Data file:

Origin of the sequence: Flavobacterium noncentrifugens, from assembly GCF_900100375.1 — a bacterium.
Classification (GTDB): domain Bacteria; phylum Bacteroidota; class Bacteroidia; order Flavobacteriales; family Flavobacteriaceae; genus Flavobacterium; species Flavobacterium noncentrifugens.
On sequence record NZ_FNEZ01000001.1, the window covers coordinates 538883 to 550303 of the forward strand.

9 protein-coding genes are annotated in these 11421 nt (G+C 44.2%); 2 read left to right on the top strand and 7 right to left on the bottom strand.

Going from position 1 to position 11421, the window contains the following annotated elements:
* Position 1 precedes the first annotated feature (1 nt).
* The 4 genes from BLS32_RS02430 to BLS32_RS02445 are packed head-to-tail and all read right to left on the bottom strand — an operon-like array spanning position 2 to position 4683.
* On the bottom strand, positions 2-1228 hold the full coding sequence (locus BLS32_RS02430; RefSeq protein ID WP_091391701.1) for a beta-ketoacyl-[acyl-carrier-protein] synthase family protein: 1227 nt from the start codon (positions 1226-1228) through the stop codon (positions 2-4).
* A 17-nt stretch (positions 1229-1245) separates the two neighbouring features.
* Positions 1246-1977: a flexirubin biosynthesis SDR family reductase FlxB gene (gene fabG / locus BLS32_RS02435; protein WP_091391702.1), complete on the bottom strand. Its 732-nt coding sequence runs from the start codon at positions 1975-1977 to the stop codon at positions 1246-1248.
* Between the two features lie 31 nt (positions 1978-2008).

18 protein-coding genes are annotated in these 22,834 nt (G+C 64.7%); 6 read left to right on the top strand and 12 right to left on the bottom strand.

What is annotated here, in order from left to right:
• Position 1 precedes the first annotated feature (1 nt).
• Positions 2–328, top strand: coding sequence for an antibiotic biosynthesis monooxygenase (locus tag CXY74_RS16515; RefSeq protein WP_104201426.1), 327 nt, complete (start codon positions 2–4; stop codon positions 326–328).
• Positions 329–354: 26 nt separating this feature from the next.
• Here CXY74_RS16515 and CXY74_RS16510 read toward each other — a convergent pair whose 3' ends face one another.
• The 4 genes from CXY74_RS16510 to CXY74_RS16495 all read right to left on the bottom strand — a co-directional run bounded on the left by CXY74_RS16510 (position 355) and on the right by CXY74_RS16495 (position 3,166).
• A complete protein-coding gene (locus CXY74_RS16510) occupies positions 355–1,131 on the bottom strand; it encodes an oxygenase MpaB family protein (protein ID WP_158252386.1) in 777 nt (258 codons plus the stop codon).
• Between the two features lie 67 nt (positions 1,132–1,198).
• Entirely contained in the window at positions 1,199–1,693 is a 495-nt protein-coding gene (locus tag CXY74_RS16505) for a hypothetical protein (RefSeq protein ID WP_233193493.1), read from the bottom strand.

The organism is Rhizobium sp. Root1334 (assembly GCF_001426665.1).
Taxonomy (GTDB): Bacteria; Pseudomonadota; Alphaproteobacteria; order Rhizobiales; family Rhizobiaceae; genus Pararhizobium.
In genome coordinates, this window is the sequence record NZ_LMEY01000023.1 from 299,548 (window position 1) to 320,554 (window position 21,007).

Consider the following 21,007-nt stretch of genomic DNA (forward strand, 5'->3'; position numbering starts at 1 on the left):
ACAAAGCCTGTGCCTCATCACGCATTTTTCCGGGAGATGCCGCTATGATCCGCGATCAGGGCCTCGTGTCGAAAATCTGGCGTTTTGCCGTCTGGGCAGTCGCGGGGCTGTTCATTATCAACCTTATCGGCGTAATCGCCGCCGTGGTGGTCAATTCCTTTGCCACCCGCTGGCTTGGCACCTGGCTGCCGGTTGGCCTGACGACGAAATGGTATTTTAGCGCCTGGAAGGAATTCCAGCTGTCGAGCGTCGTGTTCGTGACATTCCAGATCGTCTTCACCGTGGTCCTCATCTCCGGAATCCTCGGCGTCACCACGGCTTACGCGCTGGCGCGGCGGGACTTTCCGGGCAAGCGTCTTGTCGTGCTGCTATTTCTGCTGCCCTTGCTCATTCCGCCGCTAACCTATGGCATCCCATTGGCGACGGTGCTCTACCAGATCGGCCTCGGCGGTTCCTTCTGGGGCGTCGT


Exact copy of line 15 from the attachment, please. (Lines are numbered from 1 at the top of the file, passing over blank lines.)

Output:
• Positions 2–328, top strand: coding sequence for an antibiotic biosynthesis monooxygenase (locus tag CXY74_RS16515; RefSeq protein WP_104201426.1), 327 nt, complete (start codon positions 2–4; stop codon positions 326–328).